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CFP: Australian Anthropological Society Conference 2013

Australian Anthropological Society Annual Conference 2013 

Theme: The Human in the World, the World in the Human

Australian National University
6-8 November 2013

The theme of this conference embraces anthropology’s enduring commitments to grappling with the human condition in the widest terms. Yet it also directs attention to the ways in which the interrelated concepts, ‘human’ and ‘world’, receive critical disciplinary attention in the present. While anthropologists have always been interested in how particular environmental, social or political worlds shape and are shaped by human existence, the theme attends to the urgency that such questions take at a time when the limits and potentialities of what ‘human’ and ‘world’ mean are subject to searching re-examination. Climate change, developments in bio-technology, securitization and supply-chain capitalism, and processes of forced and voluntary migration are among an array of issues that challenge and stimulate the conceptual and ethnographic work of anthropologists in the present.

The theme also draws attention to how particularly located humans engage in projects of “worlding”, attempting to stake claims for the relevance of their own understandings, practices and commitments in contexts shaped by both human and non-human agents. How do humans get drawn into, adapt to and adopt in their own way worldly projects that originate from afar? What kinds of oppressions and freedoms are involved in these processes? Shifting global circumstances usher these questions into the anthropological domain, where they are dealt with from a multitude of perspectives, including anthropologies of globalization, media, religion and the environment, existential anthropology and economic anthropology, theories of network and meshwork and theories of political economy. We invite participation from any and all concerned with imagining the shape of the world and the place of the human in relation to it.

Instructions for the submission of individual paper abstracts: If you are interested in presenting a paper on any of the panel themes below, please contact the individual listed panel convenors directly. Send the panel convenor your paper title and abstract (maximum 250 words), along with your email address and institutional affiliation. Do NOT submit your paper abstracts to the conference organisers. The deadline for submission of paper proposals is 1 August 2013.

Conference panels of interest to readers of the Material World Blog may include the following:

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Anonymous recycling

Dumpster Diving

Aliine Lotman (Anthro Dept, EHI, Tallinn University)

“Until the 19th century, the term ‘to consume’ was used mainly in its negative connotations of  ‘destruction’ and ‘waste’.  Tuberculosis was known as ‘consumption’, that is, a wasting disease.  Then  economists came up with a bizarre theory, which has become widely accepted, according to which the basis of a sound economy is a continual increase in the consumption (that is, waste) of  goods”              (Petr  Skrabanek 1994: 29).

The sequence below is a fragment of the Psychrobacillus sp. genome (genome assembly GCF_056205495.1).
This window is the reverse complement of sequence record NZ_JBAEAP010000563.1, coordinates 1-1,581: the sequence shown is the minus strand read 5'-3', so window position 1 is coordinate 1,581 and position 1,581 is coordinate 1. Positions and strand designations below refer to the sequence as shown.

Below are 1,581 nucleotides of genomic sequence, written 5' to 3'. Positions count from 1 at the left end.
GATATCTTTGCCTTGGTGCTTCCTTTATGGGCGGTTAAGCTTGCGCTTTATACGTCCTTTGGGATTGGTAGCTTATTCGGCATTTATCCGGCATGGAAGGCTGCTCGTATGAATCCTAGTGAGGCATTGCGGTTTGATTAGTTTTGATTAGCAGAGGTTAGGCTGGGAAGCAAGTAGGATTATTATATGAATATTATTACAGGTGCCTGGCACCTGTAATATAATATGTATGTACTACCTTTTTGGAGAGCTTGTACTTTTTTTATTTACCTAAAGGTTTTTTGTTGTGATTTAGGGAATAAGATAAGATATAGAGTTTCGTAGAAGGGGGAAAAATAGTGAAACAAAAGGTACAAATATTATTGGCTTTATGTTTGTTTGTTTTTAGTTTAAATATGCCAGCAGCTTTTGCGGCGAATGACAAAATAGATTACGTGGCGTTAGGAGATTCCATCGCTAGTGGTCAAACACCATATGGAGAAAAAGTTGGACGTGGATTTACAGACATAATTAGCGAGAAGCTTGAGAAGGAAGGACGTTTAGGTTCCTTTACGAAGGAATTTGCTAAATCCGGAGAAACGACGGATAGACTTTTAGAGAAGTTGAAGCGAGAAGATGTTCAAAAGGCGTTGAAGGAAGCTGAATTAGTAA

The activity of rummaging through rubbish for usable things is known by many names: dumpster diving, freeganism, skipping, recycling and so on. As the communities of people involved in this activity are not exactly homogenous, with a common ideology, it is not too certain where the different terms originate. Neverthess, I will denote here some of the connotations and ideas behind them.

Freeganism is often considered to be the most politically charged term in use. As the first known printed use of the word ‘freegan’ – the ‘Why Freegan? zine from the end of the 1990s – declares:

Freeganism is essentially an anti-consumerist ethic about eating; asking “why freegan?” is essentially asking “why not consumerism?” /…/ By not consuming, you are boycotting EVERYTHING! All the corporations, all the stores, all the pesticides, all the land and resources wasted, the capitalist system, the all-oppressive dollar, the wage slavery, the whole burrito! That should help you get to sleep at night (Oakes 1999: 3-4).

When the term freeganism is used, it is often in contrast to capitalism or about freeganism’s role in modifying it. The anarchist sociologist Jeff Shantz claims for example that freeganism is trying to evade capitalism by creating its own alternative economic system, inspired by Marcel Mauss’s conception of the gift economy (Shantz 2005). As such, the term might also be the most controversial one for being too strict to some and at the same too ambiguous to others (Gross 2009).

(See also the Sydney doco Bin Appetit (YouTube 30March 2010).
 

Dumpster diving might be the most clear and easily graspable term for the outsider: ‘dumpster’ as the garbage bin or container where the items are retrieved from, and ‘diving’ as the activity necessary to reach deep into the vast containers filled with goods. Dumpster diving or ‘dumpstering’ are probably the most well known terms in an international context, whilst others might be perceived as more local terms.

Skipping and skip dipping share the connotations of dumpster diving and are the not as politically charged as freeganism. The difference seems to be geographical – ‘skip dipping’ is a term with clear Australian origin (Edwards & Mercer 2012) whilst ‘skipping’ is the term I heard from my informants who were either from Great Britain or had learned about skipping there.